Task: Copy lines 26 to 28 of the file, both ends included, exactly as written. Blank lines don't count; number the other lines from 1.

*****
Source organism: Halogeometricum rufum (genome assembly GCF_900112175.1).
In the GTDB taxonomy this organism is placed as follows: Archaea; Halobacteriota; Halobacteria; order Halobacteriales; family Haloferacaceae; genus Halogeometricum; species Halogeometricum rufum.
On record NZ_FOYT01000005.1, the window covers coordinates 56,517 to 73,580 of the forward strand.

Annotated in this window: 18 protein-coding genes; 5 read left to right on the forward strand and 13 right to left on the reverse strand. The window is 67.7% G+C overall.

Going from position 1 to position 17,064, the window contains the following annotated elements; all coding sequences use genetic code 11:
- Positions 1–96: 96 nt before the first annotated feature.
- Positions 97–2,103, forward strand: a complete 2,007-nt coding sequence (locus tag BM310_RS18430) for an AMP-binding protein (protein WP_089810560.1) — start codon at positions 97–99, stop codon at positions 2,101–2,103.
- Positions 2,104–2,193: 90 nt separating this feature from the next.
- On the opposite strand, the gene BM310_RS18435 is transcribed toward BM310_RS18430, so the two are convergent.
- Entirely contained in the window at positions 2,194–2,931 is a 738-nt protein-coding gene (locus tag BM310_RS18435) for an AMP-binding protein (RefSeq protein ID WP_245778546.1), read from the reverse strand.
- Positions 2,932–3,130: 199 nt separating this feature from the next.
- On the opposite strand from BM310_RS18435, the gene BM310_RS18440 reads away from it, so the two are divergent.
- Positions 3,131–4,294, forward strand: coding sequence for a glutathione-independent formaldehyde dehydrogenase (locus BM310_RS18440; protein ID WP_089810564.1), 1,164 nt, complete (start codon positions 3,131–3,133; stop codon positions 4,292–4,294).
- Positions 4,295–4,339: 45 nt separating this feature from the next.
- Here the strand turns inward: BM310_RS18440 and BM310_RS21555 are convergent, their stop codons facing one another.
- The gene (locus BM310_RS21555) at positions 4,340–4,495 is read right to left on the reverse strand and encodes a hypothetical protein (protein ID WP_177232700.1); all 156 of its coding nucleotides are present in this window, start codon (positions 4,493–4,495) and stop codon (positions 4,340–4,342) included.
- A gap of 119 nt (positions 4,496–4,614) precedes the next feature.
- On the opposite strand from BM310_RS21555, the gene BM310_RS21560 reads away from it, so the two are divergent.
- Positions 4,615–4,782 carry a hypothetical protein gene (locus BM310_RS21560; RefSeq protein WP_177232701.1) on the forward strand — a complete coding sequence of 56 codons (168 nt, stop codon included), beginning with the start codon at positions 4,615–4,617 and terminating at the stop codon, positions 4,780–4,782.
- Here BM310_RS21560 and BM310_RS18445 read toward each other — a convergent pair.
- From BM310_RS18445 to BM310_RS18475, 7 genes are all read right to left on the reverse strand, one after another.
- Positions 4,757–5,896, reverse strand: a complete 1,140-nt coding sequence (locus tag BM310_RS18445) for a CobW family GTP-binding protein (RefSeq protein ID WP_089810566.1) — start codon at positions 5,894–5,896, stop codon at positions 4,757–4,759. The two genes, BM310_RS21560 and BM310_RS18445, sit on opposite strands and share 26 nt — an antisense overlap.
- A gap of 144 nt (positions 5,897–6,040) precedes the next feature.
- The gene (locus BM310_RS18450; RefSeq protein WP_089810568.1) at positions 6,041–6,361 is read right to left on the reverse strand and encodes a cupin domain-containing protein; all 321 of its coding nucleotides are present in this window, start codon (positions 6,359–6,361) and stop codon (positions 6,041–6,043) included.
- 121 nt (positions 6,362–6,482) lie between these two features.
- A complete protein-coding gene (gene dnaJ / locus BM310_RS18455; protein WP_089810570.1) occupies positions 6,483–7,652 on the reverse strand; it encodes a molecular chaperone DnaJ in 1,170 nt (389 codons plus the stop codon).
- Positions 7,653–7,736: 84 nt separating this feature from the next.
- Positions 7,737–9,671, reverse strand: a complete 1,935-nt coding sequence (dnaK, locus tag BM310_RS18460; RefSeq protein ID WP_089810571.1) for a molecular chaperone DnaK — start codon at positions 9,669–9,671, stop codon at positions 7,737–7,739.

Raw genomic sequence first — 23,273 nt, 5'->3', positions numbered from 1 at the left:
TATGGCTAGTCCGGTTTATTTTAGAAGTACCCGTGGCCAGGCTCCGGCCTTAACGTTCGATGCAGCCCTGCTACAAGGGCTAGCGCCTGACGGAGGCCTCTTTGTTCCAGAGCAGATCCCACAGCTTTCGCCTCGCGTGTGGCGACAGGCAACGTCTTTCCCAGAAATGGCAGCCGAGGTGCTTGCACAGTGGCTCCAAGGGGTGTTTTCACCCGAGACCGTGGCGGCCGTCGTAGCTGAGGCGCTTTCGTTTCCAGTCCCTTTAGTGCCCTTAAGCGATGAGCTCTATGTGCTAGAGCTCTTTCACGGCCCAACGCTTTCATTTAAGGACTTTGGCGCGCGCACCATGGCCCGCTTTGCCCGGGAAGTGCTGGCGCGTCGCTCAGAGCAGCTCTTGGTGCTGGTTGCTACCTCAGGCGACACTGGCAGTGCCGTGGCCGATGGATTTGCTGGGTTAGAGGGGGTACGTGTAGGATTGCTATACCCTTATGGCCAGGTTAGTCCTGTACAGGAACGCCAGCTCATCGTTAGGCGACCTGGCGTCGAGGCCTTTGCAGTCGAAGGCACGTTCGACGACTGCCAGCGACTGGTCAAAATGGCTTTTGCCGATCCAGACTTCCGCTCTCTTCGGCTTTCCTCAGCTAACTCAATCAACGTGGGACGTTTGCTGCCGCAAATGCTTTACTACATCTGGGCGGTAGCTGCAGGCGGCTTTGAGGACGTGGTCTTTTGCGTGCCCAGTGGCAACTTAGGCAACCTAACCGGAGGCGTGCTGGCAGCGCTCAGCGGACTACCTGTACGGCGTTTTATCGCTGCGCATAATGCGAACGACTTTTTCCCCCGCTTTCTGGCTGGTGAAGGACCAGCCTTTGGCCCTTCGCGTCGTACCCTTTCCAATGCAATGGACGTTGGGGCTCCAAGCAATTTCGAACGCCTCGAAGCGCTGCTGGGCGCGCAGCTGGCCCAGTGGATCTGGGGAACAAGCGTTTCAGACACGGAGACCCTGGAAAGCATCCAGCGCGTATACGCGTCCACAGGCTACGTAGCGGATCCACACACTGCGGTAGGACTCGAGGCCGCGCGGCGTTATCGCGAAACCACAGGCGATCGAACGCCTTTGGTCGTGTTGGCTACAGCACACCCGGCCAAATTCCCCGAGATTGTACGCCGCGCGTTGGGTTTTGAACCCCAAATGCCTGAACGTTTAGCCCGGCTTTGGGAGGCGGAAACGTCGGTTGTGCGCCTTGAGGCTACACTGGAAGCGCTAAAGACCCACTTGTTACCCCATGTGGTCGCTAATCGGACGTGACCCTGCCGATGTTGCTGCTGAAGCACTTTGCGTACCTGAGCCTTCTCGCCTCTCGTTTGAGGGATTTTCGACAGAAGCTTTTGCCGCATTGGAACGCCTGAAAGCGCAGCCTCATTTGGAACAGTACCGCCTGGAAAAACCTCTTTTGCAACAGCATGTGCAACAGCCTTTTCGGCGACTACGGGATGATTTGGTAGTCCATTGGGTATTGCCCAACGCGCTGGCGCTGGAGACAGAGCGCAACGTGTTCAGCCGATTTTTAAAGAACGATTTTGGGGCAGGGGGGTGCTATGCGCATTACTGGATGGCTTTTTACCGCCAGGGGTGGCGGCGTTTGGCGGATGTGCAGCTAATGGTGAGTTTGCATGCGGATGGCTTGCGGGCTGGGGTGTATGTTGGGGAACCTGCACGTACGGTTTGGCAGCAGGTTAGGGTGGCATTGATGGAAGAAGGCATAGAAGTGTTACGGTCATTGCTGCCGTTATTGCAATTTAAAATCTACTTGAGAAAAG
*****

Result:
- A complete protein-coding gene (gene dnaJ / locus BM310_RS18455; protein WP_089810570.1) occupies positions 6,483–7,652 on the reverse strand; it encodes a molecular chaperone DnaJ in 1,170 nt (389 codons plus the stop codon).
- Positions 7,653–7,736: 84 nt separating this feature from the next.
- Positions 7,737–9,671, reverse strand: a complete 1,935-nt coding sequence (dnaK, locus tag BM310_RS18460; RefSeq protein ID WP_089810571.1) for a molecular chaperone DnaK — start codon at positions 9,669–9,671, stop codon at positions 7,737–7,739.